Whenever I hear about lingonberries, I’m teleported to the scene in Willy Wonka and the Chocolate Factory (the O.G. film with Gene Wilder) where the kids are licking wallpaper. The snozzberries taste like snozzberries! Wallpaper licking aside, for some folks like me the lingonberry is a bit more on the fringe than the more popular cranberry or blueberry. For others, lingonberries are a long-time favorite with a rich history of delicious family recipes. Either way, if you want to grow lingonberries and use them in your cooking and baking, you’ve come to the right place!
First things first: what the heck is a lingonberry?
Before figuring out how to grow lingonberries, it’s probably a good idea to learn more about them! At first glance, these small red berries resemble cranberries. Lingonberries are native to Scandinavia, and some areas of Europe, Alaska, Canada, and the Pacific Northwest of the U.S. For the most part, these berries are not cultivated on large farms. Instead, they are harvested in the wild (which is why they are a bit pricier than farm-grown berries). Other names for the lingonberry include alpine cranberry, foxberry, mountain cranberry, dry ground cranberry, and partridgeberry.
What do they taste like?
Did you know the original Swedish Fish candy flavor is lingonberry? Similar to cranberries, lingonberries are a bit sour when eaten fresh. They are smaller and juicier than cranberries. The flavor profile of lingonberries is bright, sour, and tart with a hint of sweetness. The sweetness develops further when the berry is cooked down with sugar or other sweeteners.
How do I grow lingonberries?
Lingonberries grow on a low-to-the-ground, acid-loving, perennial bush like their cousin the blueberry. They grow in full sun and partial shade and complement taller acid-loving highbush blueberries. They don’t do well in drought conditions and need well-drained soil. Consider amending your soil with organic matter to help it drain properly. Lingonberry roots are shallow and require regular moisture. This can lead to a weed problem if you’re not diligent.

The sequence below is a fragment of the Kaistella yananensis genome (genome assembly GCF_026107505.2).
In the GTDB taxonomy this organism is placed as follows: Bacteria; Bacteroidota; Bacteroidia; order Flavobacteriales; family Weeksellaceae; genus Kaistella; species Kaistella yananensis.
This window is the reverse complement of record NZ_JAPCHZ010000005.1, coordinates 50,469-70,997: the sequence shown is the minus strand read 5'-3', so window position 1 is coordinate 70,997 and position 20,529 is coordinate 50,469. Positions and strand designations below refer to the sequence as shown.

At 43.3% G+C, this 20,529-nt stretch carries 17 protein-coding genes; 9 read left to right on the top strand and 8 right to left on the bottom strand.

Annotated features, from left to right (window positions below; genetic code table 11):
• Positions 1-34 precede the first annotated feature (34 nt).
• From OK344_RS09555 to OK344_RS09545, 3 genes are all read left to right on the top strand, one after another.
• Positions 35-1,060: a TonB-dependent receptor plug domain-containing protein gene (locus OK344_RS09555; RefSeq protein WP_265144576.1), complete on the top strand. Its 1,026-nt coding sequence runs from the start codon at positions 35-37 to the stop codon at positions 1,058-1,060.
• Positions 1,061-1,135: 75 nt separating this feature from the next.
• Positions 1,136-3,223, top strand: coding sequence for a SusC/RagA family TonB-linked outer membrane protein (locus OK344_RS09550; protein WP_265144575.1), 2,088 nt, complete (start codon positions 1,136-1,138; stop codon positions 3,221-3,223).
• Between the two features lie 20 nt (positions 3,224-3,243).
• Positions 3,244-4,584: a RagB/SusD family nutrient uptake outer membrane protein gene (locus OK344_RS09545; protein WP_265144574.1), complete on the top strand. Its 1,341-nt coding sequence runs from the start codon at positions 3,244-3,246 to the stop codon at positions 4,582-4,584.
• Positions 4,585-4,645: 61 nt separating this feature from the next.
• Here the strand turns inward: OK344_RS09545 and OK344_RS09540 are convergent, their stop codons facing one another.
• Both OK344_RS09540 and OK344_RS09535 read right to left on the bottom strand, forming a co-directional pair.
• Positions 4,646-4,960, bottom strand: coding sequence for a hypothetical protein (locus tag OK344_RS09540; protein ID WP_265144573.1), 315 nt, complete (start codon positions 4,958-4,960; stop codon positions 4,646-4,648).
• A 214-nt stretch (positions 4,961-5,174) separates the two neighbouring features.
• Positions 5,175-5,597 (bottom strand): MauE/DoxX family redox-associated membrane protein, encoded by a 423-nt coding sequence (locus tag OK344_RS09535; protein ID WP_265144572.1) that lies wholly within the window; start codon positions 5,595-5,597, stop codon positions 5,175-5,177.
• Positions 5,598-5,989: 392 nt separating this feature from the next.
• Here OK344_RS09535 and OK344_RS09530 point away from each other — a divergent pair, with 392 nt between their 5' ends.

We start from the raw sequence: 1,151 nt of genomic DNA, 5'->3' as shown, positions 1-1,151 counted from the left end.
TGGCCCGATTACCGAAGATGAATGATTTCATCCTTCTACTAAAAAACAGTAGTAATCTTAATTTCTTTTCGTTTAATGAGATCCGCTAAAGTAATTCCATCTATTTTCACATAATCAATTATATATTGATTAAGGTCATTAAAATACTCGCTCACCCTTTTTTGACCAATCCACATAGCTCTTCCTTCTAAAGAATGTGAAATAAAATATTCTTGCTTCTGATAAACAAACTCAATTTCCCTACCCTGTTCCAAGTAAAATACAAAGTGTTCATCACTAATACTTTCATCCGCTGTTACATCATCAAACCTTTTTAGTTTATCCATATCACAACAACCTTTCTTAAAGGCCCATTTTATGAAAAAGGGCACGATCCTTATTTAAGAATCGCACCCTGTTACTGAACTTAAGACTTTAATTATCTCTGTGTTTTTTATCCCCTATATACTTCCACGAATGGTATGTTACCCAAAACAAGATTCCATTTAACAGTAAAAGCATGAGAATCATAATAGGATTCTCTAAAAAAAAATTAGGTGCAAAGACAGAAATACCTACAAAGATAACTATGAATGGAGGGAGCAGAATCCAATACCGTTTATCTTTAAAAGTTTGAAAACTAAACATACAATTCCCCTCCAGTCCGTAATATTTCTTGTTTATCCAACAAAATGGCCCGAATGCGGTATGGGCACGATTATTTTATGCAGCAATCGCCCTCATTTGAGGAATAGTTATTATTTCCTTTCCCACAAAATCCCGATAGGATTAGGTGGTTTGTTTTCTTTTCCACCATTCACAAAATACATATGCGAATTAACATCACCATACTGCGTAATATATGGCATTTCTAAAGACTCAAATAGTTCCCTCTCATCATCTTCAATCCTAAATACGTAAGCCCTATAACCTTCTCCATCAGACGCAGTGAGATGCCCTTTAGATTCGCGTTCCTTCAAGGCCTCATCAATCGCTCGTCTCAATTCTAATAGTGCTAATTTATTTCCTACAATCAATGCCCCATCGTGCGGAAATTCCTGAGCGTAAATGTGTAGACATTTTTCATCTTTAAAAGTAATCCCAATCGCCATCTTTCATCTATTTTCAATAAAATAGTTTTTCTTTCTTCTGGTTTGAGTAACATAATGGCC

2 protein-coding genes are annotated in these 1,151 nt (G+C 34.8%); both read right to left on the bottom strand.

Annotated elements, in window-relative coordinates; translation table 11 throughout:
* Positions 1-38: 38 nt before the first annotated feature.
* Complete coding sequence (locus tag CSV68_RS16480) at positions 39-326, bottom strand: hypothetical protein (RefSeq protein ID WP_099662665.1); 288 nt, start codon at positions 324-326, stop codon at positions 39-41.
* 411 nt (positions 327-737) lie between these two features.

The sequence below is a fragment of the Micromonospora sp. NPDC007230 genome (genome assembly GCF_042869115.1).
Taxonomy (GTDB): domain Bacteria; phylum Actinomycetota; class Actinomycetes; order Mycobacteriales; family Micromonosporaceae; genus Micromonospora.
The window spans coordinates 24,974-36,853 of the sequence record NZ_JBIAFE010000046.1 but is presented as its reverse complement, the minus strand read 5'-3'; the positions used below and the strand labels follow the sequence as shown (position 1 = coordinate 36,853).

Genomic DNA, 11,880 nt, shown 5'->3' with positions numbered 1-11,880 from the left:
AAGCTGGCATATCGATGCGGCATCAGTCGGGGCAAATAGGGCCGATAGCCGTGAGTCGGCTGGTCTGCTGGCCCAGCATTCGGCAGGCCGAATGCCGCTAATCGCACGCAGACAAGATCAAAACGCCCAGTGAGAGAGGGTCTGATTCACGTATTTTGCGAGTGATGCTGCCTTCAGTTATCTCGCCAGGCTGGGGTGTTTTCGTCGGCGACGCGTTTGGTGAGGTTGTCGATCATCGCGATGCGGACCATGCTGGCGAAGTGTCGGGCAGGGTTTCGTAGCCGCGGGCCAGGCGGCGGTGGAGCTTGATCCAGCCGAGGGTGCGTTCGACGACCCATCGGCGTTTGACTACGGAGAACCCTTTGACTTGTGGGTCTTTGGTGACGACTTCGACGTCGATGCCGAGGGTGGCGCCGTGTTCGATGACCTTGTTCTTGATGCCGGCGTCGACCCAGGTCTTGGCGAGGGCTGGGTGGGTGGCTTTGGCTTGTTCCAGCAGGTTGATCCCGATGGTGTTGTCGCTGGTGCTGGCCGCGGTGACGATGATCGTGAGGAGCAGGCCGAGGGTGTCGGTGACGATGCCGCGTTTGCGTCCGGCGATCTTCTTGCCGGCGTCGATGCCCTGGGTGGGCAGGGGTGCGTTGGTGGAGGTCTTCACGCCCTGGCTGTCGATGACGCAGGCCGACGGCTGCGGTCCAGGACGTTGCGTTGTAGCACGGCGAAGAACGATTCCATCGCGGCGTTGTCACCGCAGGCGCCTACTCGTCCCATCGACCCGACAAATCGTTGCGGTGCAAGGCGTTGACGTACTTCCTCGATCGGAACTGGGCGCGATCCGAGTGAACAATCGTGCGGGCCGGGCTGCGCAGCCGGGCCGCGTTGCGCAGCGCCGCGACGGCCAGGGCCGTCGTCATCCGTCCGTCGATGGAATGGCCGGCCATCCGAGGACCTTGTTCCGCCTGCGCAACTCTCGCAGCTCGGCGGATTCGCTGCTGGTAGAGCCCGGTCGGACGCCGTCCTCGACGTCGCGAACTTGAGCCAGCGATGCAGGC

It’s best to grow lingonberries from plants rather than seeds since they take a while to establish. Springtime is the optimal time to plant lingonberries as long as you wait until the last frost. It’s important to space lingonberry plants about 18 inches apart from each other since they will eventually connect to form a low hedge in a few years. Mulch after planting with sawdust or straw and pull weeds as they pop up. As long as they get 1 inch of water a week from rain, there’s no need to do any additional watering. Berries are ready to be harvested when they are totally red.
How can I use them?
Lingonberries make delicious jams and sauces, can be added to most pastry and baked goods, and even create a delightful complement to meat and poultry dishes. Here are three ways to add lingonberries to your recipe box.
1. Simple lingonberry jam
2 ¼ pounds of fresh lingonberries
⅞ cup water
1 cup of white sugar
1. Boil water and lingonberries in a pot for about 7 minutes, skimming foam off the top.
2. Stir in sugar and bring back to a boil for a few more minutes.
3. Process in your preferred canning method.
2. Blueberry coffee cake
Use lingonberries in any recipe that you’d usually use cranberries or blueberries to add a tart, sweet, flavor. I love to substitute lingonberries for blueberries in this blueberry coffee cake. Simply follow the directions and swap in fresh lingonberries instead of blueberries. If I’m being honest, this recipe is probably one of my top reasons to grow lingonberries.
3. Lingonberry Sauce (Berry meat sauce)
⅙ cup (8 tsp) red wine
1 tbsp corn starch
6 tbsp sugar
¾ cup of water (plus two extra tablespoons )
¼ tsp ground cinnamon
3 ¼ cup lingonberries (fresh or frozen)
1. Boil water and lingonberries in a pot. Add sugar and cinnamon. Cook for three minutes removing the foam from the top.
2. Remove from heat.
3. Using an immersion blender, mash berries to desired consistency. (You can do this in a standard blender as well, just don’t overdo it.)
4. Transfer berries back into the pot on the stove, pour in the wine, and bring to a boil. Reduce to low heat.
5. Mix cornstarch with two tablespoons of water in a separate small bowl. Pour mixture into sauce, stirring constantly until mixture starts to boil.
6. Remove from heat and serve with your favorite meat or poultry.
If you grow lingonberries, you’ll not only add a sweet and sour ingredient to your recipes. You’ll also be adding great nutrition. Lingonberries are high in antioxidants like manganese, vitamin C and Vitamin E and there are several studies linking lingonberries to improved gut health, blood sugar, and heart health.
Do you already grow lingonberries? What are your tips and favorite dishes? Let me know in the comments.